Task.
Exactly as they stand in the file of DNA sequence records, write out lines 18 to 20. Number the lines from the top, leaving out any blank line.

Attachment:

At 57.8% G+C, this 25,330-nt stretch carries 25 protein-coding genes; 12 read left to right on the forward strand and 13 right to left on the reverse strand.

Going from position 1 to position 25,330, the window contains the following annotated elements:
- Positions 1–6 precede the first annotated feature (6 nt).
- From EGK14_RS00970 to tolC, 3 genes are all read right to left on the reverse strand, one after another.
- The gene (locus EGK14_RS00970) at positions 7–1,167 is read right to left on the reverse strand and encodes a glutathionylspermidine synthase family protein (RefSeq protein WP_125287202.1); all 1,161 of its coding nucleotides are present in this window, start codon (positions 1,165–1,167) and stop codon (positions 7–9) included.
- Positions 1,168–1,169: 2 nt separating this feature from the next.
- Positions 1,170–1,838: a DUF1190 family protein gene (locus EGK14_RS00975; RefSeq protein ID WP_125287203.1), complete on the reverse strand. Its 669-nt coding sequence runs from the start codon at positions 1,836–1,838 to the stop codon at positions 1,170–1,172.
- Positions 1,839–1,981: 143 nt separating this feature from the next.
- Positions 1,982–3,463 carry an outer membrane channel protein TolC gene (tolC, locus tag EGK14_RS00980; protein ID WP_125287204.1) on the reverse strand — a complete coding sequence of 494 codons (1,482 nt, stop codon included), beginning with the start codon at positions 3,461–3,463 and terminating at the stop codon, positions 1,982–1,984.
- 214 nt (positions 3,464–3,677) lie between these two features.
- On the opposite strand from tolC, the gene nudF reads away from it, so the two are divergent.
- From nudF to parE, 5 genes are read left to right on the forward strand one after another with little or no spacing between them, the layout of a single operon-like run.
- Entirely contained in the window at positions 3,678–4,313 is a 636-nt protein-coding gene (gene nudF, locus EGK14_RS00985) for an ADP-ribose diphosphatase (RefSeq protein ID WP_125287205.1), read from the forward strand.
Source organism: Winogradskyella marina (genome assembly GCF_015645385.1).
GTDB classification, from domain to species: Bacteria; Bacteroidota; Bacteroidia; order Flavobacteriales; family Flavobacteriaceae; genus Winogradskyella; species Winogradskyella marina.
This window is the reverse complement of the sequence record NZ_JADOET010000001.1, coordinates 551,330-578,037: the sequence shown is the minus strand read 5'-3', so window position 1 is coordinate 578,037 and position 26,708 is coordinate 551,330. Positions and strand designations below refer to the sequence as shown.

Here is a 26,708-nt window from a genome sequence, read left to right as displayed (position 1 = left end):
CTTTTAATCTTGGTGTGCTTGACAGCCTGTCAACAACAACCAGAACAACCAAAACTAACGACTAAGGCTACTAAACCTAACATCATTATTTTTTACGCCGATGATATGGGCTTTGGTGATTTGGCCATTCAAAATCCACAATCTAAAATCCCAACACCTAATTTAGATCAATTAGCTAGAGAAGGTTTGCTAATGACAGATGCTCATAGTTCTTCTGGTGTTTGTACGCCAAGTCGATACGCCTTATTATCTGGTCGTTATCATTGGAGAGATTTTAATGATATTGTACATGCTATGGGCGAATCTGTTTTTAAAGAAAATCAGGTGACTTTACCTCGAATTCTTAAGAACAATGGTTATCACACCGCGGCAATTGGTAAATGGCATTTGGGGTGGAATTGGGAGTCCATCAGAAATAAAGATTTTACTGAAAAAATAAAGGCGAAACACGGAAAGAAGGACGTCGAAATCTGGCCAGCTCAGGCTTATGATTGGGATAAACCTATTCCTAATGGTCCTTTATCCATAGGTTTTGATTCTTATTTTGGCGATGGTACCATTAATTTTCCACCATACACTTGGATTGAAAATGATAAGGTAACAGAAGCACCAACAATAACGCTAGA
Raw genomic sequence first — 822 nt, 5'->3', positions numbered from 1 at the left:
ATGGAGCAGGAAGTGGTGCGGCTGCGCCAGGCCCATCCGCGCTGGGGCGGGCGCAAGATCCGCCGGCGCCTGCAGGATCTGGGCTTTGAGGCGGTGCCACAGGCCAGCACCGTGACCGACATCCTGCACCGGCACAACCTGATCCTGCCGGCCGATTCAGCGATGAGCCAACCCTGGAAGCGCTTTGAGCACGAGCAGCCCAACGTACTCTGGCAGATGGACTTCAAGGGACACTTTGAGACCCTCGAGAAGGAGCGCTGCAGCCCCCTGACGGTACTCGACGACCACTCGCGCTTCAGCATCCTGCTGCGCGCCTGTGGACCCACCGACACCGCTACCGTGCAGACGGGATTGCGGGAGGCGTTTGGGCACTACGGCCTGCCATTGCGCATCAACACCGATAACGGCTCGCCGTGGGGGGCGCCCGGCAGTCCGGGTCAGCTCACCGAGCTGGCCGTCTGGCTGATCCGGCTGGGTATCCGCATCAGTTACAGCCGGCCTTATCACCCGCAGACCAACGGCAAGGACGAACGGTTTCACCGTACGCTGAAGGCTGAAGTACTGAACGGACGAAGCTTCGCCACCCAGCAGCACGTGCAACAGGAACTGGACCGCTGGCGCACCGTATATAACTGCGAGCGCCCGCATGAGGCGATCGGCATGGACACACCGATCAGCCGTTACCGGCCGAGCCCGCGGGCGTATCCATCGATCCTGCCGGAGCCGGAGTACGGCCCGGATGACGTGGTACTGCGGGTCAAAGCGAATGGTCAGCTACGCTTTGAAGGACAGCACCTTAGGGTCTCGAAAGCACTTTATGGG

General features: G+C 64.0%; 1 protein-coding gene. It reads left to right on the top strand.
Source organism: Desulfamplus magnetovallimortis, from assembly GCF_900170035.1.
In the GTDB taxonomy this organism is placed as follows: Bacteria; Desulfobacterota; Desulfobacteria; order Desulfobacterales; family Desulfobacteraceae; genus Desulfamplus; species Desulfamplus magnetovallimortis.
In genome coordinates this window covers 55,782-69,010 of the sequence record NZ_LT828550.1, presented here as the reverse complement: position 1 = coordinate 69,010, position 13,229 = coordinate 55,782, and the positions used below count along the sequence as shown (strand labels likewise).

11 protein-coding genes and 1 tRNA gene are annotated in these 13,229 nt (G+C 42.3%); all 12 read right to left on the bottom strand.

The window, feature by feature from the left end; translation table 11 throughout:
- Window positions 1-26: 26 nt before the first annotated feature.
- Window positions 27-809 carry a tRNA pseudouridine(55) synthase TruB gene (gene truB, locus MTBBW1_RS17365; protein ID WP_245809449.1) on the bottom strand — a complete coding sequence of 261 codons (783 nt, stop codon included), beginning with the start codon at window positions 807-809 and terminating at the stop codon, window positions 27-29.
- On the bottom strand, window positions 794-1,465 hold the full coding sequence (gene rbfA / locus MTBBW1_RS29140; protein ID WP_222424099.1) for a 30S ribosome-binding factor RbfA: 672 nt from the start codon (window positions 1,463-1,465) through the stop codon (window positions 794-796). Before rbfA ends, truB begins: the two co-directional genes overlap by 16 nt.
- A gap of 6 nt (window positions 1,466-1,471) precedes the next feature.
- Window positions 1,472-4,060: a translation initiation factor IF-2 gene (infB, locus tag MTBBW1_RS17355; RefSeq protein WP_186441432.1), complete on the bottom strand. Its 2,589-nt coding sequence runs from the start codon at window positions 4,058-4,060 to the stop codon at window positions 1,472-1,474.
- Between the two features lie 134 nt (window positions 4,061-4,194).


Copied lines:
CTTTTAATCTTGGTGTGCTTGACAGCCTGTCAACAACAACCAGAACAACCAAAACTAACGACTAAGGCTACTAAACCTAACATCATTATTTTTTACGCCGATGATATGGGCTTTGGTGATTTGGCCATTCAAAATCCACAATCTAAAATCCCAACACCTAATTTAGATCAATTAGCTAGAGAAGGTTTGCTAATGACAGATGCTCATAGTTCTTCTGGTGTTTGTACGCCAAGTCGATACGCCTTATTATCTGGTCGTTATCATTGGAGAGATTTTAATGATATTGTACATGCTATGGGCGAATCTGTTTTTAAAGAAAATCAGGTGACTTTACCTCGAATTCTTAAGAACAATGGTTATCACACCGCGGCAATTGGTAAATGGCATTTGGGGTGGAATTGGGAGTCCATCAGAAATAAAGATTTTACTGAAAAAATAAAGGCGAAACACGGAAAGAAGGACGTCGAAATCTGGCCAGCTCAGGCTTATGATTGGGATAAACCTATTCCTAATGGTCCTTTATCCATAGGTTTTGATTCTTATTTTGGCGATGGTACCATTAATTTTCCACCATACACTTGGATTGAAAATGATAAGGTAACAGAAGCACCAACAATAACGCTAGA
Raw genomic sequence first — 822 nt, 5'->3', positions numbered from 1 at the left:
ATGGAGCAGGAAGTGGTGCGGCTGCGCCAGGCCCATCCGCGCTGGGGCGGGCGCAAGATCCGCCGGCGCCTGCAGGATCTGGGCTTTGAGGCGGTGCCACAGGCCAGCACCGTGACCGACATCCTGCACCGGCACAACCTGATCCTGCCGGCCGATTCAGCGATGAGCCAACCCTGGAAGCGCTTTGAGCACGAGCAGCCCAACGTACTCTGGCAGATGGACTTCAAGGGACACTTTGAGACCCTCGAGAAGGAGCGCTGCAGCCCCCTGACGGTACTCGACGACCACTCGCGCTTCAGCATCCTGCTGCGCGCCTGTGGACCCACCGACACCGCTACCGTGCAGACGGGATTGCGGGAGGCGTTTGGGCACTACGGCCTGCCATTGCGCATCAACACCGATAACGGCTCGCCGTGGGGGGCGCCCGGCAGTCCGGGTCAGCTCACCGAGCTGGCCGTCTGGCTGATCCGGCTGGGTATCCGCATCAGTTACAGCCGGCCTTATCACCCGCAGACCAACGGCAAGGACGAACGGTTTCACCGTACGCTGAAGGCTGAAGTACTGAACGGACGAAGCTTCGCCACCCAGCAGCACGTGCAACAGGAACTGGACCGCTGGCGCACCGTATATAACTGCGAGCGCCCGCATGAGGCGATCGGCATGGACACACCGATCAGCCGTTACCGGCCGAGCCCGCGGGCGTATCCATCGATCCTGCCGGAGCCGGAGTACGGCCCGGATGACGTGGTACTGCGGGTCAAAGCGAATGGTCAGCTACGCTTTGAAGGACAGCACCTTAGGGTCTCGAAAGCACTTTATGGG